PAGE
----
Freeing Women From Emotional Bondage
I started observing Orthodox Judaism in my late twenties and was indoctrinated with messages that placed the onus of sholom bayis on the woman. A righteous woman, I was taught, can turn a rasha husband into a good man. Please your husband, give in, make your husband happy and always look for the good…
While I am sure that no harm was meant in these teachings, I suffered for over thirty years in my futile attempts to fulfill these dictums. They may very well apply to women married to certain frum men, but they certainly do not apply to all – and the consequences for the women who try to live up to these ideologies in their marriages to men with certain personality disorders can be severe.
Depression, anxiety, despair and serious physical ailments can devastate the wife who knocks her head against the wall in trying to figure out why her husband is angry or disappointed with her because the house is not as clean as he would like or his dinner is not as hot as he prefers. When she actually says no to any one of his unreasonable needs, desires or wants, she receives a lecture from him about her bad middos.
In my own experience, I kept replaying the message that if only I do this or did that I would have sholom bayis and make him happy with me. By ignoring my inner voice that told me something just didn’t seem right, I fell into despair. Rabbi Shlomo Arush mentions in The Garden of Emuna that a husband criticizing and constantly finding fault with his wife turns her life into a living death. I was in such a FOG (read Susan Forward’s book Emotional Blackmail) that I failed to realize that this was why I had stopped wanting to get out of bed in the morning.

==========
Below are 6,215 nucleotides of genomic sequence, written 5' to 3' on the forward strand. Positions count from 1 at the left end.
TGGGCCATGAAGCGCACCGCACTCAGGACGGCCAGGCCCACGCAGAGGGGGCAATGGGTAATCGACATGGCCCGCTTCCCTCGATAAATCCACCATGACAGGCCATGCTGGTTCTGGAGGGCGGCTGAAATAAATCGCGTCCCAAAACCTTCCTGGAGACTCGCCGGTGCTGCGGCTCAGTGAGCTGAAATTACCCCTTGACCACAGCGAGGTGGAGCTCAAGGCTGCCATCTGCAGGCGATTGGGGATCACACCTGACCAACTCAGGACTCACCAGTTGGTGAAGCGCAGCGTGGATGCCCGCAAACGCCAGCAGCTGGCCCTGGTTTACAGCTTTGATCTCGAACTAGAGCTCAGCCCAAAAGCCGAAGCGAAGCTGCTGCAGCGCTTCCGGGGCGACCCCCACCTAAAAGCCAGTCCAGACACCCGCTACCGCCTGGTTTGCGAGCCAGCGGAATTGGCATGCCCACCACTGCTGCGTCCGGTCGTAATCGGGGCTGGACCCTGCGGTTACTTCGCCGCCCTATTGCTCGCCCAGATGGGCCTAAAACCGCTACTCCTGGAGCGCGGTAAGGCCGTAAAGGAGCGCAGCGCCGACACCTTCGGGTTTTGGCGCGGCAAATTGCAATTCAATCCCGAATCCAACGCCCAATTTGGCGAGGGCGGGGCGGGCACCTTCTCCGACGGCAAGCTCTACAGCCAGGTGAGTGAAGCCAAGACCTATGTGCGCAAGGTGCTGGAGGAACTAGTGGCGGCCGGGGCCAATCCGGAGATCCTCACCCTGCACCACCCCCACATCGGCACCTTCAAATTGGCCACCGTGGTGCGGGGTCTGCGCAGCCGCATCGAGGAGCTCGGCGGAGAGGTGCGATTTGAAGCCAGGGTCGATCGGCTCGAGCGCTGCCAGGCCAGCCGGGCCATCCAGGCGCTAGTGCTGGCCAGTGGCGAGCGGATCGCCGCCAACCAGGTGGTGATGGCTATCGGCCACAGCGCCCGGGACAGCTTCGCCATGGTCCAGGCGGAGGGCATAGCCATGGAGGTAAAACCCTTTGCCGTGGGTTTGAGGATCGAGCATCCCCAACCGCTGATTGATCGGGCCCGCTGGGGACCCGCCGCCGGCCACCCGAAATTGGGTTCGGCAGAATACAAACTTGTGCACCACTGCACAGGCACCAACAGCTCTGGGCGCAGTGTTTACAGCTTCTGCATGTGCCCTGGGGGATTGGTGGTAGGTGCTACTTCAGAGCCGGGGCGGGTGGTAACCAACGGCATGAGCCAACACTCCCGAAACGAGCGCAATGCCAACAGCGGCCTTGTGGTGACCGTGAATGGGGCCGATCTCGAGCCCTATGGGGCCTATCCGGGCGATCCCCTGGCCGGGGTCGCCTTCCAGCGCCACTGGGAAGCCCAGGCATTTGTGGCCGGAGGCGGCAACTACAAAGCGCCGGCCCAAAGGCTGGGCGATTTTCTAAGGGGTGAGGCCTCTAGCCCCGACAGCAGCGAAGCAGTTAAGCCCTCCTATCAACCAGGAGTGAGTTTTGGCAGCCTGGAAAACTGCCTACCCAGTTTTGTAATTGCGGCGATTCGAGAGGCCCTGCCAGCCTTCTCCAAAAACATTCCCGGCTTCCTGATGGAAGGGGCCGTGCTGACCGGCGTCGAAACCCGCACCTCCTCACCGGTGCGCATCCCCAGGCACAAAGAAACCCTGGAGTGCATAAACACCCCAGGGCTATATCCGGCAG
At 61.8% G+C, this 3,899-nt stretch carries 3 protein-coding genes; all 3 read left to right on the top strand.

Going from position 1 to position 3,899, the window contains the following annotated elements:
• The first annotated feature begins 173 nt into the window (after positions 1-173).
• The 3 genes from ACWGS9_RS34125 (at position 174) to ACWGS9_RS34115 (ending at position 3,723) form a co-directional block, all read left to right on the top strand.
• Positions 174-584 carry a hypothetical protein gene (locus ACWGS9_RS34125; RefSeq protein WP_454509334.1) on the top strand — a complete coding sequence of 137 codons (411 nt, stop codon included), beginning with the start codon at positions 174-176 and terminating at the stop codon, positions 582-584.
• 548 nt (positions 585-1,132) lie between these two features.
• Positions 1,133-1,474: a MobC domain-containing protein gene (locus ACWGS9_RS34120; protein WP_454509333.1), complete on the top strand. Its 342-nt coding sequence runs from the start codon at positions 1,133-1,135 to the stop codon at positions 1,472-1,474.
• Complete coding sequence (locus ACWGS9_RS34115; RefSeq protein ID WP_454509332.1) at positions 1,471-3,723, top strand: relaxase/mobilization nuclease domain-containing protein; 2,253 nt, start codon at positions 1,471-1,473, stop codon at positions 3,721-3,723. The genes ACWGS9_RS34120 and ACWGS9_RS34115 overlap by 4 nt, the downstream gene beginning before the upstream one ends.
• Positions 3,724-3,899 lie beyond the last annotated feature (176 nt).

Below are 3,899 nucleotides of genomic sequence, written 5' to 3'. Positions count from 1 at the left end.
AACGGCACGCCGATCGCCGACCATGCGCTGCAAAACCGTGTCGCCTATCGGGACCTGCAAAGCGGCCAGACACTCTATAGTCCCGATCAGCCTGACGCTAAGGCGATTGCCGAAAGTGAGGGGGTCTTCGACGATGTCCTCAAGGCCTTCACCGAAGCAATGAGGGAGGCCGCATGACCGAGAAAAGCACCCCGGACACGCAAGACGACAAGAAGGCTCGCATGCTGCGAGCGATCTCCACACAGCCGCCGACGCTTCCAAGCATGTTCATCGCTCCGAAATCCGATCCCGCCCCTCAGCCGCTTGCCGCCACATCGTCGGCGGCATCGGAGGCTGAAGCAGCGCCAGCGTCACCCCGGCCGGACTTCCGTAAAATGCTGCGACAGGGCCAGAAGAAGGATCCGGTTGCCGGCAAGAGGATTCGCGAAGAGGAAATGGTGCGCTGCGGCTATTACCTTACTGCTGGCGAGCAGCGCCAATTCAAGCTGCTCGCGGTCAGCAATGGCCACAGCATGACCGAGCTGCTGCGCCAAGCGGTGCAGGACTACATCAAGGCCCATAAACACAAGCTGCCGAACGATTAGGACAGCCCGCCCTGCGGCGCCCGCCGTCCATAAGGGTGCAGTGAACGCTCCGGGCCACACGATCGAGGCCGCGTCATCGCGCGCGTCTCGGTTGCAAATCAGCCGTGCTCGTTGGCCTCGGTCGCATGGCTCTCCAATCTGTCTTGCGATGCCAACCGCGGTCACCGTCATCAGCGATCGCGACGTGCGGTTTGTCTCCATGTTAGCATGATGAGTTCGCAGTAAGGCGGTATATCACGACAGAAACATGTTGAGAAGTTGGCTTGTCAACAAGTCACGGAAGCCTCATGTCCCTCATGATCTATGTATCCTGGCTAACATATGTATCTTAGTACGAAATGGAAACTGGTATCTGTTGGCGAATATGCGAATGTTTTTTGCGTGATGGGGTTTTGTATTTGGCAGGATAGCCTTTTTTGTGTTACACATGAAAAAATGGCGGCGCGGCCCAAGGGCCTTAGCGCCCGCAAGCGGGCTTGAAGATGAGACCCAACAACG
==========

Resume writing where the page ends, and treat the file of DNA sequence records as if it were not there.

Women married to men with personality disorders such as narcissism, borderline personality disorder or any kind of addictive personality can never please their husbands. They will never get it right enough to satisfy their spouse and have the sholom bayis they so crave. These disorders are so complex that even therapists have a difficult time recognizing them when the couple comes in for therapy (if the husband should ever agree to it).
The man may act completely normal and charming outside the home, but lets his disorder loose on his most trusted partner. I lived in confusion for years until a very knowledgeable friend recognized that my situation was different than what was taught in regular sholom bayis classes. As one self-help author writes, when she sees a client with an overwhelming need to understand the person making her crazy, it may indicate that the person she is trying to understand and get it right with is totally outside the realm of being understood. Their minds do not work the same as those of people without these disorders, and calm, loving open communication with them may be ineffective.
Thank G-d, once I became aware that I was facing a different situation with my spouse than what the regular sholom bayis classes speak of, I was able to get the help I needed (by reading and educating myself). My living death turned into a living life when I was finally turned in the right direction.
So for all those women out there asking themselves what they are doing wrong, ask what is wrong with him that he behaves this way. Hashem may be nudging you to strengthen yourself emotionally and spiritually, by recognizing what you are doing right.
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